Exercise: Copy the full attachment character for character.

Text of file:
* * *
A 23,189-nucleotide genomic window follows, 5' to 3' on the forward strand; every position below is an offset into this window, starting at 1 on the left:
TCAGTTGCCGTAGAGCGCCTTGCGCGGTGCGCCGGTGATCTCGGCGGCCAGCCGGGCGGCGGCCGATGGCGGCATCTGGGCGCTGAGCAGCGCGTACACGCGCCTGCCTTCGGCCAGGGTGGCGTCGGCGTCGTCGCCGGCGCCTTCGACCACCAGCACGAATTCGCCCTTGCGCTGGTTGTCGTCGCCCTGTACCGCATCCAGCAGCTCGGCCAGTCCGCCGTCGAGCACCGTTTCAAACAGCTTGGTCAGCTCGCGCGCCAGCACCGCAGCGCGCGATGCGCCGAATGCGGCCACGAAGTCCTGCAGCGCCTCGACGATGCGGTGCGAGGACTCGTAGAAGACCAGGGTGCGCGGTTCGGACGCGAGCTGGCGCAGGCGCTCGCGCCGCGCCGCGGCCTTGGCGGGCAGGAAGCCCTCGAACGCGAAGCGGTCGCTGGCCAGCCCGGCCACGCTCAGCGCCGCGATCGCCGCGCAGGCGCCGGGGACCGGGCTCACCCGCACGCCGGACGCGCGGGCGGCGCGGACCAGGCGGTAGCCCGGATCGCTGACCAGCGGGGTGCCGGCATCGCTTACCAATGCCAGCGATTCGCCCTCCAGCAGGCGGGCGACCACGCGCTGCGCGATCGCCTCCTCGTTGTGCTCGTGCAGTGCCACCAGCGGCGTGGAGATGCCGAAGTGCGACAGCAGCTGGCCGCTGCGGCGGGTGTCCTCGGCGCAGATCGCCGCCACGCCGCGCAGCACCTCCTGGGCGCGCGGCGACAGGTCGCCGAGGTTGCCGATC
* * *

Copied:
A 23,189-nucleotide genomic window follows, 5' to 3' on the forward strand; every position below is an offset into this window, starting at 1 on the left:
TCAGTTGCCGTAGAGCGCCTTGCGCGGTGCGCCGGTGATCTCGGCGGCCAGCCGGGCGGCGGCCGATGGCGGCATCTGGGCGCTGAGCAGCGCGTACACGCGCCTGCCTTCGGCCAGGGTGGCGTCGGCGTCGTCGCCGGCGCCTTCGACCACCAGCACGAATTCGCCCTTGCGCTGGTTGTCGTCGCCCTGTACCGCATCCAGCAGCTCGGCCAGTCCGCCGTCGAGCACCGTTTCAAACAGCTTGGTCAGCTCGCGCGCCAGCACCGCAGCGCGCGATGCGCCGAATGCGGCCACGAAGTCCTGCAGCGCCTCGACGATGCGGTGCGAGGACTCGTAGAAGACCAGGGTGCGCGGTTCGGACGCGAGCTGGCGCAGGCGCTCGCGCCGCGCCGCGGCCTTGGCGGGCAGGAAGCCCTCGAACGCGAAGCGGTCGCTGGCCAGCCCGGCCACGCTCAGCGCCGCGATCGCCGCGCAGGCGCCGGGGACCGGGCTCACCCGCACGCCGGACGCGCGGGCGGCGCGGACCAGGCGGTAGCCCGGATCGCTGACCAGCGGGGTGCCGGCATCGCTTACCAATGCCAGCGATTCGCCCTCCAGCAGGCGGGCGACCACGCGCTGCGCGATCGCCTCCTCGTTGTGCTCGTGCAGTGCCACCAGCGGCGTGGAGATGCCGAAGTGCGACAGCAGCTGGCCGCTGCGGCGGGTGTCCTCGGCGCAGATCGCCGCCACGCCGCGCAGCACCTCCTGGGCGCGCGGCGACAGGTCGCCGAGGTTGCCGATC